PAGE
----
Sustainable transportation is much more than just electrification

Sustainable transportation is much more than just electrification

Arguments about what form sustainable transport should take become more complex the more closely you look. Just comparing the exhaust pipe emissions isn’t enough, nor is it “good for the wheel,” which takes into account the entire path of power generation behind the car. But when you enter vehicle production and disposal across the entire lifecycle, the phrase “opening a can of worms” is an understatement. It’s like a hole. of snakes.

Electrification is the leading method for reducing transportation emissions. A battery electric vehicle (BEV) has zero tailpipe emissions compared to internal combustion engines (ICE). It also produces less brake dust due to regenerative braking. There may be slightly more tire wear, since BEVs are generally heavier, but these tend to be larger than NOx particles from ICEs so they are less problematic for health, and the impact of this has been greatly exaggerated anyway.

If you think about where the power of electric cars comes from, things get even more complicated. Emissions from electricity generation vary a lot across countries and even within countries, depending on the balance of fossil fuels, renewable and nuclear energy used by the respective national grids. However, as I have argued in the past, even with a dirty grid like the Australian grid, electric vehicles still produce less CO2 than a highly efficient hybrid ICE.

Of course, if you’re going to take into account emissions from electricity generation, you also need to consider the electricity and pollution generated during the production and refining of fossil fuels, which Auke Hoekstra of Eindhoven University of Technology has estimated is up to 30% of what comes out of an ICE’s exhaust pipe. As I argued in my previous article, this makes the Toyota Prius emit more CO2 than a BEV whatever the grille.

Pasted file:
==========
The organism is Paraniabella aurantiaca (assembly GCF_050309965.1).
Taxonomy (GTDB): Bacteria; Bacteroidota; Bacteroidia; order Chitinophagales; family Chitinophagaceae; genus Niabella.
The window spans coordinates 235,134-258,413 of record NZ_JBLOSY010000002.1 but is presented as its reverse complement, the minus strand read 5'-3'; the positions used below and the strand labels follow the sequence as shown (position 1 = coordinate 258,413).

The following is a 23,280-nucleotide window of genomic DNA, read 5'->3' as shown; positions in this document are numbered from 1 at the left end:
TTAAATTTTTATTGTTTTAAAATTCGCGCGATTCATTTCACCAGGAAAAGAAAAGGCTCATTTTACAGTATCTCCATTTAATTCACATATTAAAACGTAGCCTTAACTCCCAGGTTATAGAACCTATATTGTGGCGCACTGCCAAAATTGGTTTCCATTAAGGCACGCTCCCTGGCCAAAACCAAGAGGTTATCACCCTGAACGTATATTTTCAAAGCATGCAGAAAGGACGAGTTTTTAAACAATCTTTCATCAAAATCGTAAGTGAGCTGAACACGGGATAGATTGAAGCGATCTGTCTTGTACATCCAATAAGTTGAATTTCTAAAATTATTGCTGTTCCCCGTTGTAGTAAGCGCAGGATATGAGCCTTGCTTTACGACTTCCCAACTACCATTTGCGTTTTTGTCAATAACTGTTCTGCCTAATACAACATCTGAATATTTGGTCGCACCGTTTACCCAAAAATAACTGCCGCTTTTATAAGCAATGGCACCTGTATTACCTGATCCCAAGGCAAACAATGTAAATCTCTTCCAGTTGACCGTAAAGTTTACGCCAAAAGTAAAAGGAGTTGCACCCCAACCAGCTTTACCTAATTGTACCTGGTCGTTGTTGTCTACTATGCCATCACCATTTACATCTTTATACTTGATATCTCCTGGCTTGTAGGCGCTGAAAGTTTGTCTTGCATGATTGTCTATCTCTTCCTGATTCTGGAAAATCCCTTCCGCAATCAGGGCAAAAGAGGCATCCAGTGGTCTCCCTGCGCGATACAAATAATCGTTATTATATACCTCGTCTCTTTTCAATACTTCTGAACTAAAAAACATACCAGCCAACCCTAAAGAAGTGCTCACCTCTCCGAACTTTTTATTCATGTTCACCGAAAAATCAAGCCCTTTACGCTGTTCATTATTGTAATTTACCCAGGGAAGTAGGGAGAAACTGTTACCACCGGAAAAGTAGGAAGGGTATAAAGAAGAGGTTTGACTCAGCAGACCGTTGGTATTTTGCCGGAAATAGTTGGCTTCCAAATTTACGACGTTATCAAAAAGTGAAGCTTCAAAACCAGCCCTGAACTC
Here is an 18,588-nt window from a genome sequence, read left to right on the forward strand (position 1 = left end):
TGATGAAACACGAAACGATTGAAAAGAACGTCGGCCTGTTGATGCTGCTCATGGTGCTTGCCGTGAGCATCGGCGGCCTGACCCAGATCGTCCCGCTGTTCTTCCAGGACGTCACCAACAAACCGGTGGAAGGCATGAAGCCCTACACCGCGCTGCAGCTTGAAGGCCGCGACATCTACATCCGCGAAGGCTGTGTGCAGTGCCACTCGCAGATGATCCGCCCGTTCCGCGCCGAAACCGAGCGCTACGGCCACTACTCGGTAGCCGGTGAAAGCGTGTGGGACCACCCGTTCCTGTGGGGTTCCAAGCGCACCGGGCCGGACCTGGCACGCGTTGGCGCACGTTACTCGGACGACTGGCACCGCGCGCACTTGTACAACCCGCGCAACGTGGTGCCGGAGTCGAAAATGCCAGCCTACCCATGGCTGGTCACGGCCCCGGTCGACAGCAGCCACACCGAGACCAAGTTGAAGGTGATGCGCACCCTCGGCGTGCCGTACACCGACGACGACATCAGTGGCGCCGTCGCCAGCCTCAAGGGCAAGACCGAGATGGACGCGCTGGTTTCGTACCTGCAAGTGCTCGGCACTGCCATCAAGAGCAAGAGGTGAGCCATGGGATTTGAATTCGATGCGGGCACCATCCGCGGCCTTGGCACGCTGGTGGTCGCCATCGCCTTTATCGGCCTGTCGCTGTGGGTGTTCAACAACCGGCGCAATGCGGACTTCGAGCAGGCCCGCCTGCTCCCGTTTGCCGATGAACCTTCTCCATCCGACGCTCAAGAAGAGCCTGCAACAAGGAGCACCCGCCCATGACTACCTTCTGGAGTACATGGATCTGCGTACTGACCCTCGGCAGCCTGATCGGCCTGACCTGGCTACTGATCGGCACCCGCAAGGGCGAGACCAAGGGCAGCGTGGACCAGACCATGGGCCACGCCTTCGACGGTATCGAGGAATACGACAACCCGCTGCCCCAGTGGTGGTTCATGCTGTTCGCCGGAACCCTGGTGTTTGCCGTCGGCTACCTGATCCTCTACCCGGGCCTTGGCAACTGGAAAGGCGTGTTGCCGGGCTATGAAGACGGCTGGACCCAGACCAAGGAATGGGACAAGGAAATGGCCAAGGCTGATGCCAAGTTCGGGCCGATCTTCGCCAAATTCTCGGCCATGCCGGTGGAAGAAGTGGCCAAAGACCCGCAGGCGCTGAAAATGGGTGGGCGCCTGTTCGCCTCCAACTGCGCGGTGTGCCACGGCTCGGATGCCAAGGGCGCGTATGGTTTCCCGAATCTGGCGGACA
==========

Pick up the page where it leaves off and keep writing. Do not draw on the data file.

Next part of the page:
The next level to consider is vehicle production. BEV manufacturers have to admit that building their cars creates more elemental pollution than ICE, mostly due to the battery. Volvo has been quite vocal about its BEV’s carbon footprint compared to ICE, using the XC40 SUV as an example, and its numbers have been used as a stick to beat electrification by the anti-environment lobby ever since. However, if you look at total life-cycle emissions more generally, as research from the International Council on Clean Transportation that I referenced in a previous article shows, BEVs still cause fewer lifetime emissions than ICE, wherever they are manufactured and fueled β€” even China and India.

Production is more complex than just carbon dioxide, and this is where the snake pit gets really venomous. Vehicle supply chains are enormously complex, and calculating the contributions of each individual component requires much better tracking than is currently available. How was the steel melted into each screw? Where did all the plastic come from? Are there animal products used? Where did all the minerals in BEV batteries come from, and how were they mined? This is not just a retrospective attempt to calculate the total carbon footprint but it will also be necessary to know it at the end of the vehicle’s life, so that it can be broken down and recycled more intelligently. The long-term dream is a circular economy, where the vast majority of materials end up being used again in newly manufactured products.